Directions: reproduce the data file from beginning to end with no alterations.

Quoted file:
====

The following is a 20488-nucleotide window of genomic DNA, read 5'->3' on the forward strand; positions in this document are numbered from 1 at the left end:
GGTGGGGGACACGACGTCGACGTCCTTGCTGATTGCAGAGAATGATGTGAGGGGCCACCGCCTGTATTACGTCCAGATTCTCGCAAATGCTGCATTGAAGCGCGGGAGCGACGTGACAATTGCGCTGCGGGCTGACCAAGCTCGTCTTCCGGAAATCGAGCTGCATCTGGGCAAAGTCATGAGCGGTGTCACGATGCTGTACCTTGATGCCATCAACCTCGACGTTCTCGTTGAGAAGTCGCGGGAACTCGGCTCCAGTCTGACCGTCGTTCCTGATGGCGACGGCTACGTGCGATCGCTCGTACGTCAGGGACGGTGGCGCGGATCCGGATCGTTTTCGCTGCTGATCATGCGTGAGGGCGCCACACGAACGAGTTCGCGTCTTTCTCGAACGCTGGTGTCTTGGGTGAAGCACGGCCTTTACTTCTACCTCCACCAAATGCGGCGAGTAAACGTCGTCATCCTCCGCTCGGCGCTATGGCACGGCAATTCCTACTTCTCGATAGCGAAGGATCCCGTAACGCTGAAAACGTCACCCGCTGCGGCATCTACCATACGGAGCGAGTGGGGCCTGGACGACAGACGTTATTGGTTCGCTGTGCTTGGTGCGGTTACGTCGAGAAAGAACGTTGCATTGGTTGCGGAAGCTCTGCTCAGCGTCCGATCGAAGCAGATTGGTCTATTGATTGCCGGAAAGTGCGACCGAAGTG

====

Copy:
The following is a 20488-nucleotide window of genomic DNA, read 5'->3' on the forward strand; positions in this document are numbered from 1 at the left end:
GGTGGGGGACACGACGTCGACGTCCTTGCTGATTGCAGAGAATGATGTGAGGGGCCACCGCCTGTATTACGTCCAGATTCTCGCAAATGCTGCATTGAAGCGCGGGAGCGACGTGACAATTGCGCTGCGGGCTGACCAAGCTCGTCTTCCGGAAATCGAGCTGCATCTGGGCAAAGTCATGAGCGGTGTCACGATGCTGTACCTTGATGCCATCAACCTCGACGTTCTCGTTGAGAAGTCGCGGGAACTCGGCTCCAGTCTGACCGTCGTTCCTGATGGCGACGGCTACGTGCGATCGCTCGTACGTCAGGGACGGTGGCGCGGATCCGGATCGTTTTCGCTGCTGATCATGCGTGAGGGCGCCACACGAACGAGTTCGCGTCTTTCTCGAACGCTGGTGTCTTGGGTGAAGCACGGCCTTTACTTCTACCTCCACCAAATGCGGCGAGTAAACGTCGTCATCCTCCGCTCGGCGCTATGGCACGGCAATTCCTACTTCTCGATAGCGAAGGATCCCGTAACGCTGAAAACGTCACCCGCTGCGGCATCTACCATACGGAGCGAGTGGGGCCTGGACGACAGACGTTATTGGTTCGCTGTGCTTGGTGCGGTTACGTCGAGAAAGAACGTTGCATTGGTTGCGGAAGCTCTGCTCAGCGTCCGATCGAAGCAGATTGGTCTATTGATTGCCGGAAAGTGCGACCGAAGTG